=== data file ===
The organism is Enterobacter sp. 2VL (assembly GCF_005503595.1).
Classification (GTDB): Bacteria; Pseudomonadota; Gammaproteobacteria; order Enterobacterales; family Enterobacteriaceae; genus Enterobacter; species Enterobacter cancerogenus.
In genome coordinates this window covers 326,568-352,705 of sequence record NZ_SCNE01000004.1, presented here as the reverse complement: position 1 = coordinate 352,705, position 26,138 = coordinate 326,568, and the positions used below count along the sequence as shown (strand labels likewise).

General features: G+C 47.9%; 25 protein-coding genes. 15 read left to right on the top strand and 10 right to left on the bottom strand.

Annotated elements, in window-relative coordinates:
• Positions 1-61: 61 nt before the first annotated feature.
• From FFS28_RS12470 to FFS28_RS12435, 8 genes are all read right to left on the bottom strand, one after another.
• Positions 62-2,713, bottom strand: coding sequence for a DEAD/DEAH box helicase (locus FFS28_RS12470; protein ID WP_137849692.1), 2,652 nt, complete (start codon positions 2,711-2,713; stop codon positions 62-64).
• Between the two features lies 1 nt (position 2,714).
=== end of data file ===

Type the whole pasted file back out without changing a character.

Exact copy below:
The organism is Enterobacter sp. 2VL (assembly GCF_005503595.1).
Classification (GTDB): Bacteria; Pseudomonadota; Gammaproteobacteria; order Enterobacterales; family Enterobacteriaceae; genus Enterobacter; species Enterobacter cancerogenus.
In genome coordinates this window covers 326,568-352,705 of sequence record NZ_SCNE01000004.1, presented here as the reverse complement: position 1 = coordinate 352,705, position 26,138 = coordinate 326,568, and the positions used below count along the sequence as shown (strand labels likewise).

General features: G+C 47.9%; 25 protein-coding genes. 15 read left to right on the top strand and 10 right to left on the bottom strand.

Annotated elements, in window-relative coordinates:
• Positions 1-61: 61 nt before the first annotated feature.
• From FFS28_RS12470 to FFS28_RS12435, 8 genes are all read right to left on the bottom strand, one after another.
• Positions 62-2,713, bottom strand: coding sequence for a DEAD/DEAH box helicase (locus FFS28_RS12470; protein ID WP_137849692.1), 2,652 nt, complete (start codon positions 2,711-2,713; stop codon positions 62-64).
• Between the two features lies 1 nt (position 2,714).